It has been an especially bad year for respiratory infections, especially influenza, and many of our students have been ill. We are working hard here at school to encourage healthy practices and a clean environment, but we need help from families as well. There are a few things families can do to help prevent spread of these viruses.
Flu signs and symptoms usually come on suddenly. We thank you for keeping your child home if they experience any flu-like symptoms. Students are not permitted to return to school unless they are symptom-free for 24 hours. In some cases, parents may be asked to provide a doctor’s note before their child will be permitted to return to school. Students experiencing flu-like symptoms will be sent home from school immediately.
STAY HOME IF SICK
Please have your child stay home if they are ill. These signs and symptoms include:
fever over 100˚F (38˚C) For many adults and teens, a sudden high fever is the earliest symptom of the infection.
loss of appetite
Remain home until at least 24 hours after the fever or fever symptoms (chills, feeling very warm, flushed appearance, or sweating) resolve without fever reducing medicine such as Tylenol or Motrin.
You and your child can shed influenza for up to 5-7 days, so an extra day or two home is also encouraged if you are known to have influenza.
Children who have been vaccinated for influenza do not generally develop symptoms as severe as others, so may only have low grade fever or mild cough and it could still be influenza.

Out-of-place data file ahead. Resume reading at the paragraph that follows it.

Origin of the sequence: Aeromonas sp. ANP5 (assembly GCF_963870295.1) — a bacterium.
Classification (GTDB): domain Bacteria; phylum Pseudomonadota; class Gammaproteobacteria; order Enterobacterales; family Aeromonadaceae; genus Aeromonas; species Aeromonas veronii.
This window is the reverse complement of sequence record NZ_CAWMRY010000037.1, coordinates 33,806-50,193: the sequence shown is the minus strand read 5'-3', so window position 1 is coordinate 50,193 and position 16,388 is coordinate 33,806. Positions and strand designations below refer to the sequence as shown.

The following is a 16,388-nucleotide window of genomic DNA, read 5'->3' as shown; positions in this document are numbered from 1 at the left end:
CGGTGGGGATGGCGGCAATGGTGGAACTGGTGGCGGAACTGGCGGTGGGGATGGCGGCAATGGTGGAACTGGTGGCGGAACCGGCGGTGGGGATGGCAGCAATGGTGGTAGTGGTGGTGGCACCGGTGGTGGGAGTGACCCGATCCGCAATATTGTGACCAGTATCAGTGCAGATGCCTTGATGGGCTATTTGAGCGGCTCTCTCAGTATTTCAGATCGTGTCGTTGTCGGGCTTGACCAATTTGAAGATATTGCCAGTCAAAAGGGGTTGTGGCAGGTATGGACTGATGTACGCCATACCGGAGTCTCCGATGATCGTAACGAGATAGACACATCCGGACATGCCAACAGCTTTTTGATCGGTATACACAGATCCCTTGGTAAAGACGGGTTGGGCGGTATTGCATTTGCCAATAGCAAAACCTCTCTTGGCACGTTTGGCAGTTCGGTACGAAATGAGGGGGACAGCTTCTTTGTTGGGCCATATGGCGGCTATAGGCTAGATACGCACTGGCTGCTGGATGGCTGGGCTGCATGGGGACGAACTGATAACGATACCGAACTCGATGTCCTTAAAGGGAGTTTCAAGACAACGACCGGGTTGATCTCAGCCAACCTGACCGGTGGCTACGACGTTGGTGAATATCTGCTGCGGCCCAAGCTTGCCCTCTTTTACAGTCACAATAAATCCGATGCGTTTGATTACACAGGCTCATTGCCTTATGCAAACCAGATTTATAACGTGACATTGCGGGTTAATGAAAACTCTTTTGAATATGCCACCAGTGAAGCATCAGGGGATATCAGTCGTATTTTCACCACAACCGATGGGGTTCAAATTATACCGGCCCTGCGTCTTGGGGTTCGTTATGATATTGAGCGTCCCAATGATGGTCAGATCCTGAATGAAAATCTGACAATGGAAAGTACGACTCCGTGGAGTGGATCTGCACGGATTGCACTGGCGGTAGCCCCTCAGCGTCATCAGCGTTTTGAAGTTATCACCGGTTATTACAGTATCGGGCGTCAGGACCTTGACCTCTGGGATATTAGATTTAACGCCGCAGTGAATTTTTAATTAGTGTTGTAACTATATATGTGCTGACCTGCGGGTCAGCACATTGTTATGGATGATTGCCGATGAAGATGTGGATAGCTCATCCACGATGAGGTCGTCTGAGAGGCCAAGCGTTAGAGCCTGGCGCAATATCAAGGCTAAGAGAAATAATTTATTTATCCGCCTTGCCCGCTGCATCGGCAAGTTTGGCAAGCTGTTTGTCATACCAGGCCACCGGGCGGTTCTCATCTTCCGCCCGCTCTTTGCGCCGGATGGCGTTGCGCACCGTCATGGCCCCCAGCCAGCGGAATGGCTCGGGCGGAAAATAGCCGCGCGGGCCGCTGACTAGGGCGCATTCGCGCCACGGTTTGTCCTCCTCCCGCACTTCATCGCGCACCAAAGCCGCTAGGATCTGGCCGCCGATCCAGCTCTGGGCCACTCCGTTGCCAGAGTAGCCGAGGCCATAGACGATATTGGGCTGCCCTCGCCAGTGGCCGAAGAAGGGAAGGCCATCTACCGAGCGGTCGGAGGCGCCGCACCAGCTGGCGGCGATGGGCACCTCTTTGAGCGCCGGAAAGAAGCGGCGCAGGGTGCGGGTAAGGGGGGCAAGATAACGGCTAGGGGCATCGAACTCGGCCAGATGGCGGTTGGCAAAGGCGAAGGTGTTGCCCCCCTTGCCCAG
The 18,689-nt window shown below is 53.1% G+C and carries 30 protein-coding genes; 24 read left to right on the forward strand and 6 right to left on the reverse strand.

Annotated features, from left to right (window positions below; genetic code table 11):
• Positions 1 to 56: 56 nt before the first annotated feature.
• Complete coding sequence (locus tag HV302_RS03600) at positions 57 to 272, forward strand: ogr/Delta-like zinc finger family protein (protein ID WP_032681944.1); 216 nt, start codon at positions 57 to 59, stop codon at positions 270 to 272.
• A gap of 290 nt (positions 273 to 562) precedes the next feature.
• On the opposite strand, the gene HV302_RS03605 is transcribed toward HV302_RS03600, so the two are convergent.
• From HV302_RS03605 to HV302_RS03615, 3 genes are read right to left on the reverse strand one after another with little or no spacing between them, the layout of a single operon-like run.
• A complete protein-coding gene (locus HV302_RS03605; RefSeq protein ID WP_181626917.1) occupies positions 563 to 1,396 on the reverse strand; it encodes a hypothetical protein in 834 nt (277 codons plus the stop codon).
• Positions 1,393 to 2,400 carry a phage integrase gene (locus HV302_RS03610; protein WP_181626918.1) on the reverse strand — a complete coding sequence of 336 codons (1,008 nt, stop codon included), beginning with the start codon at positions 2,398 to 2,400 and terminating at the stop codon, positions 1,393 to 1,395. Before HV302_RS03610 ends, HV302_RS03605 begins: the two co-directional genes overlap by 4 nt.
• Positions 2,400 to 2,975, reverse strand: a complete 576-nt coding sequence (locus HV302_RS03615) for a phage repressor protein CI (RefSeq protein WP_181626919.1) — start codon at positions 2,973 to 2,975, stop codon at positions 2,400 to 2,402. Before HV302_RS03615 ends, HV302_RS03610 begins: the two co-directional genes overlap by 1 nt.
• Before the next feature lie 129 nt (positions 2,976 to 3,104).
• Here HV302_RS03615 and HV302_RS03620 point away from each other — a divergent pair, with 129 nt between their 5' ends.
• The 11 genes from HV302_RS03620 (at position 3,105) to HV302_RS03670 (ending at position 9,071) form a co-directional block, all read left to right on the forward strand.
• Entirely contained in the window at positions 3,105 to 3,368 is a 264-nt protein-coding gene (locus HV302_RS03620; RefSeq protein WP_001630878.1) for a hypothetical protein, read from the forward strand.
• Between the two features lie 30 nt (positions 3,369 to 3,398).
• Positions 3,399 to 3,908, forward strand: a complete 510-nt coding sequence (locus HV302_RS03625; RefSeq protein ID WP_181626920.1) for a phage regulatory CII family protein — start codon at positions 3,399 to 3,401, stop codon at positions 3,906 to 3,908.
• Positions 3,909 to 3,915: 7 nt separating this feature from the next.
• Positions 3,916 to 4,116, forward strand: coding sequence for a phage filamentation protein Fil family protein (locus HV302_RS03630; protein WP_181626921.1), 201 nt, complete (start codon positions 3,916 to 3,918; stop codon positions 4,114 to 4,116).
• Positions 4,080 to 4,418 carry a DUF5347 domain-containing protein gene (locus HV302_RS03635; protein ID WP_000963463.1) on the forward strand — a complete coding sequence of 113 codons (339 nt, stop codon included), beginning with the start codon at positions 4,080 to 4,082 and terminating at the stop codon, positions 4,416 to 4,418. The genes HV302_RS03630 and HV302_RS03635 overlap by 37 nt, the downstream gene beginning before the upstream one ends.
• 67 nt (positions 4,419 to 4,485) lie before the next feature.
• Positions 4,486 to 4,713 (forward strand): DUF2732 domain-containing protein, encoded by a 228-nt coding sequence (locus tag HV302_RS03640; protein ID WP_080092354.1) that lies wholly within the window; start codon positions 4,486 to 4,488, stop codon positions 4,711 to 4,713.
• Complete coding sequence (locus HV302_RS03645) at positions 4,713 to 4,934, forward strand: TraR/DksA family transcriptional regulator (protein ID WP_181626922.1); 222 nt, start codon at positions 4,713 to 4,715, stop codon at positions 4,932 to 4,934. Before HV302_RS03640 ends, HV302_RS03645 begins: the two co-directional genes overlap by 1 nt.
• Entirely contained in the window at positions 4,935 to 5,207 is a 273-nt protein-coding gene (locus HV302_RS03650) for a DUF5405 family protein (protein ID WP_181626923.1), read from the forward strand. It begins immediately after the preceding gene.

Although most people will recover fully without complications, antiviral treatment may be helpful if given in the first 48 hours of illness. This can prevent serious complications and shorten duration of illness. Contact your healthcare provider to discuss this if you or your child are sick.
WAYS TO PREVENT INFLUENZA
Help us with health habits to prevent spread of illness:
We encourage everyone to get a yearly influenza vaccine. It is not too late if you have not received one. Even if you get the flu, your symptoms will be less severe and shorter in duration thus helping the spread of influenza.
Even if you get influenza, you should still receive vaccine as there are several strains circulating.
Students and staff should cover coughs and sneezes with a tissue or their bent arm.
Put the used tissue in a trash can and wash their hands right away.
Students should avoid touching their eyes, nose or mouth.
We will provide supplies that are easily accessible for everyone.
Luckily influenza does not live on surfaces more than 24-48 hours, but enhanced cleaning measures in classrooms are being implemented. Influenza will respond to any general cleaning method at home as well. Soap and water or products such as Lysol are effective.
SOME KIDS ARE AT ESPECIALLY HIGH RISK FOR INFLUENZA
These children may need antiviral prophylaxis if they have a known influenza exposure. If your child falls in one of these categories, please contact their healthcare provider if there has been an exposure in the classroom.
Children younger than 6 months old
Children aged 6 months up to their 5th birthday (especially those less than 2)
American Indian and Alaskan Native children
Pregnant women are at very high risk for complications. Please contact your Obstetrician if you or a family member/close contact are ill.
Children aged 6 months old through 18 years old with chronic health problems including asthma.
Children who are taking aspirin or salicylate-containing medicines.
Extreme obesity, which has been associated with severe flu illness in some studies of adults, may also be a risk factor for children. Childhood obesity is defined as a body mass index (BMI) at or above the 95th percentile, for age and sex.
Here is a link to the parent information from the CDC website:
The Flu: A Guide for Parents
Thank you for reading this guidance and helping us keep our school healthy! Let us know if there are questions.